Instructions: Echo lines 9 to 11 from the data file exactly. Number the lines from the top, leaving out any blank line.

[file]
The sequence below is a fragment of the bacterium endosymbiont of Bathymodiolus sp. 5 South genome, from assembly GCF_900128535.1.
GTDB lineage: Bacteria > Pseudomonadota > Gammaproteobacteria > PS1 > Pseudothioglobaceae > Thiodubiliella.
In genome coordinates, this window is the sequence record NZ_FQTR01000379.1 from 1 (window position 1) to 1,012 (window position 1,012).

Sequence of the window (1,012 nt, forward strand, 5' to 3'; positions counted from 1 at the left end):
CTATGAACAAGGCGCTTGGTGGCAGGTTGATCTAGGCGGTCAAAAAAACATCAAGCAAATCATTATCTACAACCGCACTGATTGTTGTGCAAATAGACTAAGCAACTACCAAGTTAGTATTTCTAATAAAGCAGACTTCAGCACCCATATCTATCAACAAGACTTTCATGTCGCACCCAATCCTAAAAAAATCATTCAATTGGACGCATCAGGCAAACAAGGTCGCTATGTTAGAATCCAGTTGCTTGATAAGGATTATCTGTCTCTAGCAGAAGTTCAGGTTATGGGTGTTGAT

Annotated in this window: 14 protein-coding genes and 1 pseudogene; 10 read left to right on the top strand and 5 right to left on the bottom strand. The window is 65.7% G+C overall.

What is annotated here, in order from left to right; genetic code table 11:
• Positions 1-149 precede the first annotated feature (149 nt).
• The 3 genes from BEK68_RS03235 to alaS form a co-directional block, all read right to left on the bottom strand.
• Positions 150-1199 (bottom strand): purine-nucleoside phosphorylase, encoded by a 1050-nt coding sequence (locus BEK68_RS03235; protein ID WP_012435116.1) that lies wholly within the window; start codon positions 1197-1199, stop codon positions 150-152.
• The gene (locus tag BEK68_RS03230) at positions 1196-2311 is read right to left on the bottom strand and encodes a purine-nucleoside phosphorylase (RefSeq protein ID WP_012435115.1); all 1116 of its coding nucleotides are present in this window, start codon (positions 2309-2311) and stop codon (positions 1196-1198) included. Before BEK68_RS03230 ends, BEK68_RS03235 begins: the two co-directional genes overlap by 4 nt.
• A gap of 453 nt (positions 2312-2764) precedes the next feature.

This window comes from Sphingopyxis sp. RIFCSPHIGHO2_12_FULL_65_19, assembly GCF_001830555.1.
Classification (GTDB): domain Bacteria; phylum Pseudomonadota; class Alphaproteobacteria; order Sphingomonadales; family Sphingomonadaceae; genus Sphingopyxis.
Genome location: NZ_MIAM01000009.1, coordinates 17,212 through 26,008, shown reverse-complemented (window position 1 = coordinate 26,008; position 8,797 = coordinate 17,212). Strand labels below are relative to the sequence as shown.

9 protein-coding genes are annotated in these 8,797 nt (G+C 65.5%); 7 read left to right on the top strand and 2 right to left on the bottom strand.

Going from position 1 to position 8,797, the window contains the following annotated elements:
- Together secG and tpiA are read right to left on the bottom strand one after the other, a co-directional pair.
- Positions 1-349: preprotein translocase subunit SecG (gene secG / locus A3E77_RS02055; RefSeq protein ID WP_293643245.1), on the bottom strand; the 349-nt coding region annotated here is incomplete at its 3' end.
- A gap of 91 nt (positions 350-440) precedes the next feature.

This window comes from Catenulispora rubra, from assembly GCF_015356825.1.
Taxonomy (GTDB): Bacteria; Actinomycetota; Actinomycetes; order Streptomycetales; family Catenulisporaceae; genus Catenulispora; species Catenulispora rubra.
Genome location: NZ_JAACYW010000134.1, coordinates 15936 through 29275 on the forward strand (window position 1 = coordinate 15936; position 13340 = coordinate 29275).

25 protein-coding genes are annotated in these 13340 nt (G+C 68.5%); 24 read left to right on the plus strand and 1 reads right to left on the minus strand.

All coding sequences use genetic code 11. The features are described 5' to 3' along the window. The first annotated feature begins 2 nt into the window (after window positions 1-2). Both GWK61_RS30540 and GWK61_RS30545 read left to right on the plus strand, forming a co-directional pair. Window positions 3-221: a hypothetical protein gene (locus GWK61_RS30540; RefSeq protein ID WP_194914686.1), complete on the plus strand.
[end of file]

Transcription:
• The 3 genes from BEK68_RS03235 to alaS form a co-directional block, all read right to left on the bottom strand.
• Positions 150-1199 (bottom strand): purine-nucleoside phosphorylase, encoded by a 1050-nt coding sequence (locus BEK68_RS03235; protein ID WP_012435116.1) that lies wholly within the window; start codon positions 1197-1199, stop codon positions 150-152.
• The gene (locus tag BEK68_RS03230) at positions 1196-2311 is read right to left on the bottom strand and encodes a purine-nucleoside phosphorylase (RefSeq protein ID WP_012435115.1); all 1116 of its coding nucleotides are present in this window, start codon (positions 2309-2311) and stop codon (positions 1196-1198) included. Before BEK68_RS03230 ends, BEK68_RS03235 begins: the two co-directional genes overlap by 4 nt.